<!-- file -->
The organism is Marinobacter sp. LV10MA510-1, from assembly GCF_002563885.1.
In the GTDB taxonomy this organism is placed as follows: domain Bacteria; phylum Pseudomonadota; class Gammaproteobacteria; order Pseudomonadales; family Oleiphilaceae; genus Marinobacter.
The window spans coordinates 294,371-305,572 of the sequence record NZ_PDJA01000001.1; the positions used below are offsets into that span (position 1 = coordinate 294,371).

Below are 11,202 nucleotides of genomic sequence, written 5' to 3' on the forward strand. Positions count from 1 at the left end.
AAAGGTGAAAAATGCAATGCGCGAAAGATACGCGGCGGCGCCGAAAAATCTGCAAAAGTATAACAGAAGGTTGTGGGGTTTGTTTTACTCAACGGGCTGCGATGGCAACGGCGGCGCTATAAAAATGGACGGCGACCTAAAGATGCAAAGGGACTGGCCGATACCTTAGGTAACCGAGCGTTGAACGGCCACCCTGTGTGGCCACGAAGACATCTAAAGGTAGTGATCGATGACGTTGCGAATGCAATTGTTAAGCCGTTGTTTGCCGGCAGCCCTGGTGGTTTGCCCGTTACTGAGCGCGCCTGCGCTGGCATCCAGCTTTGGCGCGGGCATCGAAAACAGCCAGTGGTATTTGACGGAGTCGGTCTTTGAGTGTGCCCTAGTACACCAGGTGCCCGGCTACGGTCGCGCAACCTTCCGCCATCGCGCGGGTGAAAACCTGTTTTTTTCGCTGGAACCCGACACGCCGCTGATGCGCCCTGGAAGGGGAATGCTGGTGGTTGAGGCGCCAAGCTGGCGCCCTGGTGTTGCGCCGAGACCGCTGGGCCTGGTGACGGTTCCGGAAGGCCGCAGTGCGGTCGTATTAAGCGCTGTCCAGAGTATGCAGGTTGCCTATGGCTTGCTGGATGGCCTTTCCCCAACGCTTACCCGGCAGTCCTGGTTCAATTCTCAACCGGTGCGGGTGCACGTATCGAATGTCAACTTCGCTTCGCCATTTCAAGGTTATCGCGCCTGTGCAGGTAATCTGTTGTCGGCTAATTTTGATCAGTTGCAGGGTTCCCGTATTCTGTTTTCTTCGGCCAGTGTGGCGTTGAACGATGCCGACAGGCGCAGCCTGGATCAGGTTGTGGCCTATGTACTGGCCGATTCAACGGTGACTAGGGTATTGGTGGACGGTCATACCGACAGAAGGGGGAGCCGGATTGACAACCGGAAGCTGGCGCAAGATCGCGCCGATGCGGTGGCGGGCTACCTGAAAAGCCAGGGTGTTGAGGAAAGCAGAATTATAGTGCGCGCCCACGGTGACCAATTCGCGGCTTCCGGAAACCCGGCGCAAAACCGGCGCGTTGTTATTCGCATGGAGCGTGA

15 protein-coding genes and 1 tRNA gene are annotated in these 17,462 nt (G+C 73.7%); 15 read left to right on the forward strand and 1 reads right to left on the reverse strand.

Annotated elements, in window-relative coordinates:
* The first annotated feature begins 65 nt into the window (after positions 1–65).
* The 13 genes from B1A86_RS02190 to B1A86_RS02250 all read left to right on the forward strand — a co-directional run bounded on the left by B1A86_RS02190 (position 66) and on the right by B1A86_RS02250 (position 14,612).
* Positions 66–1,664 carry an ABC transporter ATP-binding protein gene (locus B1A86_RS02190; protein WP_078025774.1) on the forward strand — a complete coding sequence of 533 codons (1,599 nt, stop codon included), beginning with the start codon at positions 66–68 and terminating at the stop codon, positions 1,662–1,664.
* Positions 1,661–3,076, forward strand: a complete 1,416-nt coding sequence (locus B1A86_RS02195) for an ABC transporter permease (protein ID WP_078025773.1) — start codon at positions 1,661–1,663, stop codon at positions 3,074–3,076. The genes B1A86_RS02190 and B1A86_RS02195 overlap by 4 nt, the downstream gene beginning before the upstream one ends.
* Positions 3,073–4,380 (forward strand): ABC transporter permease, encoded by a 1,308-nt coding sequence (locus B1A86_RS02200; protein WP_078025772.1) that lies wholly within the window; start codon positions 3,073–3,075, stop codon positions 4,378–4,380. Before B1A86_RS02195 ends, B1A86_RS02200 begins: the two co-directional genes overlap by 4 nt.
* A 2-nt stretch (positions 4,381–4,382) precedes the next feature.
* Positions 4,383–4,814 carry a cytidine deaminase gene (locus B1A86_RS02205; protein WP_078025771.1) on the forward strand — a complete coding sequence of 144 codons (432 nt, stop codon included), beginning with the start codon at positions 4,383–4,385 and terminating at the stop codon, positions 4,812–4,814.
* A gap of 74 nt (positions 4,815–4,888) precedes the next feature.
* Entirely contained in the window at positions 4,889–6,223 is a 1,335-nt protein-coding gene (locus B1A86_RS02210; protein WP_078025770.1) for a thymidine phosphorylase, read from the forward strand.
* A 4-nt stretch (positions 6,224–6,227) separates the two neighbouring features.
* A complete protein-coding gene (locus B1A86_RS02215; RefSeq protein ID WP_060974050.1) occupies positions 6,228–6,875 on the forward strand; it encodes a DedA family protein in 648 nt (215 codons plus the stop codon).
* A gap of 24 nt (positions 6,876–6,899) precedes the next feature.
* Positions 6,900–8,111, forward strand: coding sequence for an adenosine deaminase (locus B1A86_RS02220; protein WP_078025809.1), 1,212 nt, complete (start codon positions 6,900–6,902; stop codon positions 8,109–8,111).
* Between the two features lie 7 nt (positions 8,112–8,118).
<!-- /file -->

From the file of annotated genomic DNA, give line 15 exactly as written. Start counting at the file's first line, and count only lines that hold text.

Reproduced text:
* A gap of 74 nt (positions 4,815–4,888) precedes the next feature.